The Ethiopian company will primarily support the distribution of cargo between sector logistics bases, the movement of bulk cargo, including water and fuel tankers, and provide transport capabilities.
Ethiopias contribution to UNAMID includes an Ethiopian Engineering unit, one Infantry Battalion and one Multi-Role Logistics Company,
United Nations Security Council resolution 1769 (2007) authorized UNAMID to have a strength of up to 19,555 military personnel, including 360 military observers and liaison officers.
Todays deployment brings the total number of UNAMID military personnel in Darfur to 12,242, bringing the total percentage of military personnel in Darfur to just over 60 percent.
CHILDREN NEED SAFER SCHOOLS
called for more concerted action to make schools safe for children. This comes after a string of school collapses in 2008, resulting from natural disasters and poor construction.
In China, Mays devastating earthquake damaged more than 40 per cent of the schools in Sichuan Province. In Myanmar, more than 4,000 schools still need to be repaired or rebuilt following Cyclone Nargis.
In Haiti, more than 1,000 schools were damaged by hurricanes and tropical storms, while more than 90 children and teachers perished in November, when their poorly constructed school collapsed.
Schools are unlikely to topple when natural disasters strike if they have a strong structural design, their construction is closely monitored, and they undergo regular maintenance, UNICEF notes.
UNITED NATIONS WORKING TO RESOLVE ISSUE OF MISSING ENVOY: Asked about details of the case of special envoy Robert Fowler, the Deputy Spokeswoman reiterated that the United Nations, the Government of Canada and the government of Niger are working in close partnership with each other and regional actors to resolve this case and were pursuing all appropriate channels to seek further information about this case and to secure their safe return. She went on to say that the United Nations will not comment or release any information which may compromise these efforts and endanger the safety of these persons, and that the United Nations was in regular touch with the families to provide assistance and support.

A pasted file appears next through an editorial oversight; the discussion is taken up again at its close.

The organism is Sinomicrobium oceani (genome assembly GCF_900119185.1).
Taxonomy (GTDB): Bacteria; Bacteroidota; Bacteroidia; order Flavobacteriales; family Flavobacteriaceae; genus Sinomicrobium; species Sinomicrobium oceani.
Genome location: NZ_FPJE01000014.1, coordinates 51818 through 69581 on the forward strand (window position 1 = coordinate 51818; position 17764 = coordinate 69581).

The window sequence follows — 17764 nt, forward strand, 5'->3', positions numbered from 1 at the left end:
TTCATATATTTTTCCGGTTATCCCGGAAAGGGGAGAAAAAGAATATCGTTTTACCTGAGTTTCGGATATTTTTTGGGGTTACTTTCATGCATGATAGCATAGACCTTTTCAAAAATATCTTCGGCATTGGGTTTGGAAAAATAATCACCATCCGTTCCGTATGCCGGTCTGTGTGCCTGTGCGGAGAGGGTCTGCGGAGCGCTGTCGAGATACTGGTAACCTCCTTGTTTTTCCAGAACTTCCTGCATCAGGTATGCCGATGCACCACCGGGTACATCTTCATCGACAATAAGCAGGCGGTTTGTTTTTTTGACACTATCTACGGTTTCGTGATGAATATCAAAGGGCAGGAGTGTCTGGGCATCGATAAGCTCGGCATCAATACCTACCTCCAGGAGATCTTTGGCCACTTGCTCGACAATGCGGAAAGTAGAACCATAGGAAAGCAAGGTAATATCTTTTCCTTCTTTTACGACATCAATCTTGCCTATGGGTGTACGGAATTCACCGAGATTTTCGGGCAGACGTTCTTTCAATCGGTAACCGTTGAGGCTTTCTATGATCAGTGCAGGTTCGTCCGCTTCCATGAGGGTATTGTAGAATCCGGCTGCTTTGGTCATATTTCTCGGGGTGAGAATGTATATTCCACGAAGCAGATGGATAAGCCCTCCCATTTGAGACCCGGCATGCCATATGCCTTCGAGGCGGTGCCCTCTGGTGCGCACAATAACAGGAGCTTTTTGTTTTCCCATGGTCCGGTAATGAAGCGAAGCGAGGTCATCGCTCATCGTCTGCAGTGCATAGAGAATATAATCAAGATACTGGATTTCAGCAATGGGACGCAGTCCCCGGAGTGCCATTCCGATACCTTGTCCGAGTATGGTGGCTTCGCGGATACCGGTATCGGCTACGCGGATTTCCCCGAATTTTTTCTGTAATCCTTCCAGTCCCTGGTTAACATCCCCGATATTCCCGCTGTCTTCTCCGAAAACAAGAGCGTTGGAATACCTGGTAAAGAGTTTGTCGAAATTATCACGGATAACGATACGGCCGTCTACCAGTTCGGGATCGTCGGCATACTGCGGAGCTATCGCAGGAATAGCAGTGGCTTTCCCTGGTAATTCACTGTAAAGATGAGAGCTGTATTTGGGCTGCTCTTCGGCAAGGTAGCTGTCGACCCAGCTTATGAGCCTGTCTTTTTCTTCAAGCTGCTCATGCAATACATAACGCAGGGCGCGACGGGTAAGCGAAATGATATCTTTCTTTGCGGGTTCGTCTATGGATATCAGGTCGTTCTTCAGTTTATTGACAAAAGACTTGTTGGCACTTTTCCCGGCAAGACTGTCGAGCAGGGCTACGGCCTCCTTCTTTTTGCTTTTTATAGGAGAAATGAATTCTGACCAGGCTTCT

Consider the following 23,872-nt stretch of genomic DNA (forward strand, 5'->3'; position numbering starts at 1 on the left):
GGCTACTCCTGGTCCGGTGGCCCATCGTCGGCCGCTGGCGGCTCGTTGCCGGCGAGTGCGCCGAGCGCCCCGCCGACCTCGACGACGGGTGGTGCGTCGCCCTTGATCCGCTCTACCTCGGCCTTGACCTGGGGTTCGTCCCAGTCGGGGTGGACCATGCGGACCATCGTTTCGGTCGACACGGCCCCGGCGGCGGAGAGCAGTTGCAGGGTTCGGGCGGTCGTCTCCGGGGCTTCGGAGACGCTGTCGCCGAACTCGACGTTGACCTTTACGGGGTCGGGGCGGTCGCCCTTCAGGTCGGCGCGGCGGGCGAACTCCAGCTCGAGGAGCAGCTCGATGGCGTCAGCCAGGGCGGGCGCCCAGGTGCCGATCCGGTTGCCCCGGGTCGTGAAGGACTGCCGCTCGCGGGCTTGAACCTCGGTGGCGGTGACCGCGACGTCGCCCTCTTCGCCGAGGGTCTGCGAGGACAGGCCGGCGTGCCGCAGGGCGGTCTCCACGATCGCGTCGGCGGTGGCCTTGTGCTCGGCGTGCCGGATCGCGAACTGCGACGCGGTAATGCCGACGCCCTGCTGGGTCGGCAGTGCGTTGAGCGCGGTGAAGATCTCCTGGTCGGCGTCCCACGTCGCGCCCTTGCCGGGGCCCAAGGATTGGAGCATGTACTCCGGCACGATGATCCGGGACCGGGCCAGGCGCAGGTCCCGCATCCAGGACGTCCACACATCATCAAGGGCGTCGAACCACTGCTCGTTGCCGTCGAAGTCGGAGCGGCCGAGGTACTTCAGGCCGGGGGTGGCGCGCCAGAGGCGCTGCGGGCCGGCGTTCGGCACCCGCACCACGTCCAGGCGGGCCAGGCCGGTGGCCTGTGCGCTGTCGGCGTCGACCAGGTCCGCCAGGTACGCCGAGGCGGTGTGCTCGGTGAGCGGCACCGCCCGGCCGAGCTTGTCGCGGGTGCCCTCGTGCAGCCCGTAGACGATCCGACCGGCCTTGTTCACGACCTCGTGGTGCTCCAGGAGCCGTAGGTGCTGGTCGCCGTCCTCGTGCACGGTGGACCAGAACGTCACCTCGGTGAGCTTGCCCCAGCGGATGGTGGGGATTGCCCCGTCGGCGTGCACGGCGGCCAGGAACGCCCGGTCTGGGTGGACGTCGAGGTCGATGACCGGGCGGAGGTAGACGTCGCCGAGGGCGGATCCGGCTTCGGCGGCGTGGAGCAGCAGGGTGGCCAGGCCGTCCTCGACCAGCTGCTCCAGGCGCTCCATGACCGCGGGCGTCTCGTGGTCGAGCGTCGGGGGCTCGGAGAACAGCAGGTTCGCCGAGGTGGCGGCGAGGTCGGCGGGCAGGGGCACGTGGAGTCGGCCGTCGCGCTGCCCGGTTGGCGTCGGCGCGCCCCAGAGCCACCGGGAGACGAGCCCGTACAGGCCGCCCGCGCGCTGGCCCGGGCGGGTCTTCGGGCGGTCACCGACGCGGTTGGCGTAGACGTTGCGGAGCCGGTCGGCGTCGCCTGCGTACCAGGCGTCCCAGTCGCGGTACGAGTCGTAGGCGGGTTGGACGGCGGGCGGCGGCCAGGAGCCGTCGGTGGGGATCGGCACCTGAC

DISASTER MANAGEMENT SYSTEM GROWS: The Office for the Coordination of Humanitarian Affairs (OCHA)
reports that disasters related to extreme weather events dominated the work of the UN Disaster Assessment and Coordination (UNDAC) teams in 2008. OCHA adds that 67 Member States have now joined the UNDAC system, which ensures that more trained disaster managers can be made available to the international community. Since its inception in 1993, UNDAC members have carried out 183 missions.
NEW MEMORANDUM TO STRENGTHEN CHILD PROTECTION IN SUDAN: UNICEF today
welcomed the signing of a Memorandum of Understanding between itself and the Sudan Armed Forces and National Council for Child Welfare as an important commitment to strengthen the effective protection of children in Sudan. This is considered a remarkable step forward and a significant commitment in implementation of the International and Regional Treaties and Conventions in Sudan related to children, according to UNICEF.
PHILIPPINES: U.N. AGENCIES HELP INVESTIGATE VIRUS SEEN IN PIGS: The Food and Agriculture Organization (FAO) and the World Health Organization (WHO) are
helping the Government of the Philippines investigate the discovery of the Ebola-Reston virus for the first time in pigs. While this particular strain of Ebola can affect humans, no serious illness or deaths among people have been reported to date. WHO and FAO are helping with field and laboratory investigations, to track down the source of the virus and how its transmitted. Until these questions can be answered, the agencies are stressing the importance of good hygiene and food handling measures.
Office of the Spokesperson for the Secretary-General
United Nations, S-378
New York, NY 10017